By Patpicha Tanakasempipat
BANGKOK (Reuters) - Head down, arms spread, one man pushes with all his strength against rows of Thai riot police behind their shields.
The Reuters image of the night of Oct. 16, when police tried to use force to disperse protesters, has become one of the most widely published of months of demonstrations to call for the ousting of the government and reforms to the powerful monarchy.
For the man in the picture, Anurak Jeantawanich, 52, it was the moment when he tried to stop them.
"I could sense danger coming," he told Reuters.
Having witnessed a bloody crackdown on "red shirt" anti-establishment protests a decade ago, he had more experience than many of the youth protesters as he crouched beside them facing riot police and water cannon behind a barricade of colourful umbrellas.
Anurak heard police counting down. On three, he jumped out to face them, he said.
"I looked each of them in the eye and told them not to come any closer, that there were a lot of young students and girls," Anurak said.
Seconds later, police started firing what they have described as water containing chemicals that cause skin irritation, which went over his head and directly at protesters behind him.
"I rushed to push back against them," he said. "There was no fear in my heart. If my daughter was behind me, so were the sons and daughters of other people."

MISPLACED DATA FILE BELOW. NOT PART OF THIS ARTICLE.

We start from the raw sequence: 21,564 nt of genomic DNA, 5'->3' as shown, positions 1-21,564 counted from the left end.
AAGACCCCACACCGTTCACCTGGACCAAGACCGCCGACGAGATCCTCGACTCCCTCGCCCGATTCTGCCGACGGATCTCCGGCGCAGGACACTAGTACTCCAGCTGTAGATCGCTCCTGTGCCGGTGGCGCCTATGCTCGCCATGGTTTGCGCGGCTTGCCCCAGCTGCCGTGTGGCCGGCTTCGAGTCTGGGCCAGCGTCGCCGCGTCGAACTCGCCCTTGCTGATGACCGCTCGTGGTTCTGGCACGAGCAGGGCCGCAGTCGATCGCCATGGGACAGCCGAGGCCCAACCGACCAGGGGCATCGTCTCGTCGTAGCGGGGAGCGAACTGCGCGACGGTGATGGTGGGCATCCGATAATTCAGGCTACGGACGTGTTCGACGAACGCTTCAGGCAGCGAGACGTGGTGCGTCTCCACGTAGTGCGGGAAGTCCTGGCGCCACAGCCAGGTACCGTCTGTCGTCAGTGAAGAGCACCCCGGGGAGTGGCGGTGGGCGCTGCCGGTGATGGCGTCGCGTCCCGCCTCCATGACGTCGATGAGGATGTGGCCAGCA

Police pushed. Anurak fell back. He described being yanked off his feet and "crowd-surfed like in concerts" by rows of police, before being cuffed with cable-ties and put into a police wagon.
From inside the vehicle, he said he heard water cannon being fired and shouts from protesters, some of whom scattered before the protest was halted for the day.
A Thai police spokesman said they had only used internationally accepted methods for countering the protest.
The images of that night stirred greater anger and brought much bigger protests until Prime Minister Prayuth Chan-ocha last weekend ordered a stop to emergency measures he had imposed on Oct. 15.
Anurak, an activist who sells political T-shirts and other items, was among those arrested for violating the emergency measures. He spent a night at a regional police unit before a court dismissed the police petition for his detention and he was freed.
He would not hesitate to do the same again, he said.
"If I had to risk my life to protect the young people and for our victory, I'd do it. It would be worth it," he said.
(Reporting by Patpicha Tanakasempipat; Editing by Matthew Tostevin and Giles Elgood)